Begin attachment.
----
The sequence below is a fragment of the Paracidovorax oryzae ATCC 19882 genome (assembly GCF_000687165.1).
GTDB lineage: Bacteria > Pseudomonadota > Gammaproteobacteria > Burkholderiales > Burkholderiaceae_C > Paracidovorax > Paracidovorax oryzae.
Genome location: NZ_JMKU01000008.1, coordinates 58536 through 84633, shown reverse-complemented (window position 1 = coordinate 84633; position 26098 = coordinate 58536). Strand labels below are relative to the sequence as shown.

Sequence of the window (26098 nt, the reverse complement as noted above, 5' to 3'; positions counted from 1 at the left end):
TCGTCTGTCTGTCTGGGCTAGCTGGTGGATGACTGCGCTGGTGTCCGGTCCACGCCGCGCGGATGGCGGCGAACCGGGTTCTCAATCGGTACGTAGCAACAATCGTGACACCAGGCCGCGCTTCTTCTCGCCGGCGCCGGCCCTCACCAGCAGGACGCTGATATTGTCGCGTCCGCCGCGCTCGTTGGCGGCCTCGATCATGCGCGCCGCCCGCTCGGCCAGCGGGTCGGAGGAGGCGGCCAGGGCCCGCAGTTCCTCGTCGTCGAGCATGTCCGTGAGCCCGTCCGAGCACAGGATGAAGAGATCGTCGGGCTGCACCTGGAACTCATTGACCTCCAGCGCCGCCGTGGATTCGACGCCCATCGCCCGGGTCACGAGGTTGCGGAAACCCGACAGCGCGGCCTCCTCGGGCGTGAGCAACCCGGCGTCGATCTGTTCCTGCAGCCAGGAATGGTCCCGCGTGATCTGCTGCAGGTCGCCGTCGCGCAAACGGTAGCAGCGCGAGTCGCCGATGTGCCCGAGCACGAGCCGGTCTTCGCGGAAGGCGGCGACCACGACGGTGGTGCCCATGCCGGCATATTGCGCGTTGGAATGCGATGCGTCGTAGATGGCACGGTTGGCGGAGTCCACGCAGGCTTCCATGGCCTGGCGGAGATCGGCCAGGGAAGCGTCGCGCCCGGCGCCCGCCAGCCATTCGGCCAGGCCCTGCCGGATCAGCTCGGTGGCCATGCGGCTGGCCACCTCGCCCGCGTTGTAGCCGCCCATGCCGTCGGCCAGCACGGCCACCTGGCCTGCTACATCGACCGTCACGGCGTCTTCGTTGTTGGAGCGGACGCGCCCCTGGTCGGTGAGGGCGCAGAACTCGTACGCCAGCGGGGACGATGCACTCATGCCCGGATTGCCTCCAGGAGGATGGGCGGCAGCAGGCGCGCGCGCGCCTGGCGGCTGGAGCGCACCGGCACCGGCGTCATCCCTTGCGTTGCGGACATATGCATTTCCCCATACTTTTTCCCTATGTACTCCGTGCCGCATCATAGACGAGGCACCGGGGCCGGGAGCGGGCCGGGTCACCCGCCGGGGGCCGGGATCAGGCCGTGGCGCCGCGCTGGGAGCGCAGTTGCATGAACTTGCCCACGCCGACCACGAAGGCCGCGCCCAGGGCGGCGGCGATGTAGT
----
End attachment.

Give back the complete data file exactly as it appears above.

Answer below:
The sequence below is a fragment of the Paracidovorax oryzae ATCC 19882 genome (assembly GCF_000687165.1).
GTDB lineage: Bacteria > Pseudomonadota > Gammaproteobacteria > Burkholderiales > Burkholderiaceae_C > Paracidovorax > Paracidovorax oryzae.
Genome location: NZ_JMKU01000008.1, coordinates 58536 through 84633, shown reverse-complemented (window position 1 = coordinate 84633; position 26098 = coordinate 58536). Strand labels below are relative to the sequence as shown.

Sequence of the window (26098 nt, the reverse complement as noted above, 5' to 3'; positions counted from 1 at the left end):
TCGTCTGTCTGTCTGGGCTAGCTGGTGGATGACTGCGCTGGTGTCCGGTCCACGCCGCGCGGATGGCGGCGAACCGGGTTCTCAATCGGTACGTAGCAACAATCGTGACACCAGGCCGCGCTTCTTCTCGCCGGCGCCGGCCCTCACCAGCAGGACGCTGATATTGTCGCGTCCGCCGCGCTCGTTGGCGGCCTCGATCATGCGCGCCGCCCGCTCGGCCAGCGGGTCGGAGGAGGCGGCCAGGGCCCGCAGTTCCTCGTCGTCGAGCATGTCCGTGAGCCCGTCCGAGCACAGGATGAAGAGATCGTCGGGCTGCACCTGGAACTCATTGACCTCCAGCGCCGCCGTGGATTCGACGCCCATCGCCCGGGTCACGAGGTTGCGGAAACCCGACAGCGCGGCCTCCTCGGGCGTGAGCAACCCGGCGTCGATCTGTTCCTGCAGCCAGGAATGGTCCCGCGTGATCTGCTGCAGGTCGCCGTCGCGCAAACGGTAGCAGCGCGAGTCGCCGATGTGCCCGAGCACGAGCCGGTCTTCGCGGAAGGCGGCGACCACGACGGTGGTGCCCATGCCGGCATATTGCGCGTTGGAATGCGATGCGTCGTAGATGGCACGGTTGGCGGAGTCCACGCAGGCTTCCATGGCCTGGCGGAGATCGGCCAGGGAAGCGTCGCGCCCGGCGCCCGCCAGCCATTCGGCCAGGCCCTGCCGGATCAGCTCGGTGGCCATGCGGCTGGCCACCTCGCCCGCGTTGTAGCCGCCCATGCCGTCGGCCAGCACGGCCACCTGGCCTGCTACATCGACCGTCACGGCGTCTTCGTTGTTGGAGCGGACGCGCCCCTGGTCGGTGAGGGCGCAGAACTCGTACGCCAGCGGGGACGATGCACTCATGCCCGGATTGCCTCCAGGAGGATGGGCGGCAGCAGGCGCGCGCGCGCCTGGCGGCTGGAGCGCACCGGCACCGGCGTCATCCCTTGCGTTGCGGACATATGCATTTCCCCATACTTTTTCCCTATGTACTCCGTGCCGCATCATAGACGAGGCACCGGGGCCGGGAGCGGGCCGGGTCACCCGCCGGGGGCCGGGATCAGGCCGTGGCGCCGCGCTGGGAGCGCAGTTGCATGAACTTGCCCACGCCGACCACGAAGGCCGCGCCCAGGGCGGCGGCGATGTAGT